I only have to sniff the jar of tagine mix spices in the kitchen at home to be instantly transported back to the dark, covered market in Taroudannt, where we were taken by an apparently helpful young man, who only guided us to his father’s stall to extract large amounts of money in exchange for a few stale spices and a small block of sandalwood.
That was a few days after we left Essaouira, and it should have perhaps served as a mild warning of how things can unexpectedly go awry in somewhere like Morocco. Inevitably, they will try to get the better of you in the bartering process, and almost always succeed, but to be guided through the alleys of a town for the sole purpose of fraud is another matter.
There was still plenty of time before that upsetting episode to savour the refreshing atmosphere of Essaouira, though it did really stink in the area of the harbour, which was possibly also an outlet for any effluent emerging from all the chaotic human and animal activity behind the city walls.
Of course we had a map of the fairly small town, but it was just so completely different from the neat street patterns of England, or even America, where a simple grid arrangement is used.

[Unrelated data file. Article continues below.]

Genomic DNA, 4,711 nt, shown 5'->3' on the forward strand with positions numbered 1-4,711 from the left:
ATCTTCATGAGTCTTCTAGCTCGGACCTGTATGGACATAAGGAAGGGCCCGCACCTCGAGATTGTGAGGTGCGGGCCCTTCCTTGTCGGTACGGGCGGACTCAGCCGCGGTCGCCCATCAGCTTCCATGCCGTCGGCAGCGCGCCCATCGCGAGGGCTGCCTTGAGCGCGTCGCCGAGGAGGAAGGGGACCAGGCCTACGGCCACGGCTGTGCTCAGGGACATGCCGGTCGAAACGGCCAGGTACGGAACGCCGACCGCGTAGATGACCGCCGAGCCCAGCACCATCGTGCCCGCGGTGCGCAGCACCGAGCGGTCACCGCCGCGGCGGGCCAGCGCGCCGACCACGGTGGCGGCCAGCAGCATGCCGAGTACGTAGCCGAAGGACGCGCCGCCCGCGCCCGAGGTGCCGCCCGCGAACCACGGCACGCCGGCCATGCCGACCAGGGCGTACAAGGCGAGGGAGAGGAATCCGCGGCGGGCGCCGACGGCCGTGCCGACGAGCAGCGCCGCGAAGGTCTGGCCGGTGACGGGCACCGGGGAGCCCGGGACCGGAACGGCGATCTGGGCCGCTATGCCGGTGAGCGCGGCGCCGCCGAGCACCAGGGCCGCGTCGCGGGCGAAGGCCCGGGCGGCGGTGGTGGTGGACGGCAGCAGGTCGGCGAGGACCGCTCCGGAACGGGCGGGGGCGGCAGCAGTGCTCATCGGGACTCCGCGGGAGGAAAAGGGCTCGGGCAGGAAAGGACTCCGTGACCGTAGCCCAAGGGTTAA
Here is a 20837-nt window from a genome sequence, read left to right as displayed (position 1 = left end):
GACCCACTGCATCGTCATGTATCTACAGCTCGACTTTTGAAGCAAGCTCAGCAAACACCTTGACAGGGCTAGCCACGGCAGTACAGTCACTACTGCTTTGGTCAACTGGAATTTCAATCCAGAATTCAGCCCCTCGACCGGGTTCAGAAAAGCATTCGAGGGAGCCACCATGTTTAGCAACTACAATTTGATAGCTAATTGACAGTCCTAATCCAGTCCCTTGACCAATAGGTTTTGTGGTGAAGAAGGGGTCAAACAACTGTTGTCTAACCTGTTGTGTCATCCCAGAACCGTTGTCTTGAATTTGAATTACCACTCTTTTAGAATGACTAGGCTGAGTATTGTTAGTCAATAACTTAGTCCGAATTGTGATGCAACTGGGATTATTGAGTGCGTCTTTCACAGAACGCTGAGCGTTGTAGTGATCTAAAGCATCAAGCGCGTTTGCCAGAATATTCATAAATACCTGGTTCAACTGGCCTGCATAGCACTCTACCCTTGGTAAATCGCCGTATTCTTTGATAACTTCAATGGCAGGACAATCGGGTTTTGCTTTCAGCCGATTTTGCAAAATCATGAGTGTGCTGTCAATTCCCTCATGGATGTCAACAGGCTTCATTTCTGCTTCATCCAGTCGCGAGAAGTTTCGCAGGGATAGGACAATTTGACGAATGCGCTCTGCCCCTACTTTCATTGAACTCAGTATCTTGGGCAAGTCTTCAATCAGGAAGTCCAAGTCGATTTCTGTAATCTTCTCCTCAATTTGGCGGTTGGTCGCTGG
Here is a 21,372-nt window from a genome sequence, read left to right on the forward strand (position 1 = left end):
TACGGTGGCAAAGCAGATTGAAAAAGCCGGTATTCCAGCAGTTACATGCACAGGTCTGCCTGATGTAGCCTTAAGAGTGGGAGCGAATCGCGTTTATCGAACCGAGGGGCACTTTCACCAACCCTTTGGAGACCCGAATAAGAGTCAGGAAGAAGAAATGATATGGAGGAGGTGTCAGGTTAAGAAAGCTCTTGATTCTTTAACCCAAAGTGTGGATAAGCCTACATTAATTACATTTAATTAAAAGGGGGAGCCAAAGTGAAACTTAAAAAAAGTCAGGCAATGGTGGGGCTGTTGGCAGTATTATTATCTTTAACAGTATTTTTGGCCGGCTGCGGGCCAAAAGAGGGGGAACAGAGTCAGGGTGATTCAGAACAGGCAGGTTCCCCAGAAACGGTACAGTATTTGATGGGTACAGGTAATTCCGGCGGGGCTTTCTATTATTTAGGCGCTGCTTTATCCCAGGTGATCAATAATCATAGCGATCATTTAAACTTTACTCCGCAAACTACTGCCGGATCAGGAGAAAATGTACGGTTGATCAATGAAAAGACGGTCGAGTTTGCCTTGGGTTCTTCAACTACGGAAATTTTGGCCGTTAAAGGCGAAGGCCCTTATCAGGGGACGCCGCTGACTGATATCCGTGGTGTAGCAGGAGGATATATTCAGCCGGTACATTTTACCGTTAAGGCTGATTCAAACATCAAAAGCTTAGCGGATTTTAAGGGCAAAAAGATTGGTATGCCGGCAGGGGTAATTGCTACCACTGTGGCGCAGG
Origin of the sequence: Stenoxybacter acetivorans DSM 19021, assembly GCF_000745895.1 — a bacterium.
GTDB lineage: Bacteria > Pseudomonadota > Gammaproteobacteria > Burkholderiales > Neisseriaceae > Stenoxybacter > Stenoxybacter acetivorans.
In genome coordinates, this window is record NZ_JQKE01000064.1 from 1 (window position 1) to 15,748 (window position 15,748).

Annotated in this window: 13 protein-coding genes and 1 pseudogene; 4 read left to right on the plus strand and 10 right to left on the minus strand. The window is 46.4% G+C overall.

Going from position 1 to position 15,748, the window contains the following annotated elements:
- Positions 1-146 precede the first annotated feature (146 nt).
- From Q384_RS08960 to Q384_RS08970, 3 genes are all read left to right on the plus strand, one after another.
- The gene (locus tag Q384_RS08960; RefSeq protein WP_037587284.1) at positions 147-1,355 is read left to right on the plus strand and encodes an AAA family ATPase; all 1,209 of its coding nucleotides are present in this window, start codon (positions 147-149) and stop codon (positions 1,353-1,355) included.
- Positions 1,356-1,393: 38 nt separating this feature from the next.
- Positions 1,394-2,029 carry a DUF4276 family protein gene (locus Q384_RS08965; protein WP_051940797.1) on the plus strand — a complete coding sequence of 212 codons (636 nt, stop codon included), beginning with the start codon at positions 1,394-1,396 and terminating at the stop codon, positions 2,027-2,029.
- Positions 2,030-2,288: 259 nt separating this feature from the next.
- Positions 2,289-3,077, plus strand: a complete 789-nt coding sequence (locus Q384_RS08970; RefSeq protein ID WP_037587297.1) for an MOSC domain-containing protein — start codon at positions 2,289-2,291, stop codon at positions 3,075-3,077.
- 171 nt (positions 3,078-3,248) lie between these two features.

‘I’m not going out after dark’ Jess said at first.
‘But we have to go outside to get an evening meal.’
‘Not if we buy chocolate in the day time.’
‘Now you’re just being ridiculous.’
‘That’s easy for you to say, you’re not an attractive, pale-skinned English woman !’
‘I can’t deny you’re attractive.’
I remember pulling her close, and trying to offer some reassurance.
‘It’s probably much safer than Leeds or Manchester out there.’
‘We’re bound to get lost.’
‘True, but when that happens we’ll just head in the direction of the smelly harbour with all those noisy gulls.’
For some reason this dubious logic seemed to improve her mood, though the truth was that without some kind of satellite navigation device we’d possibly have to doss down in a filthy alley overnight.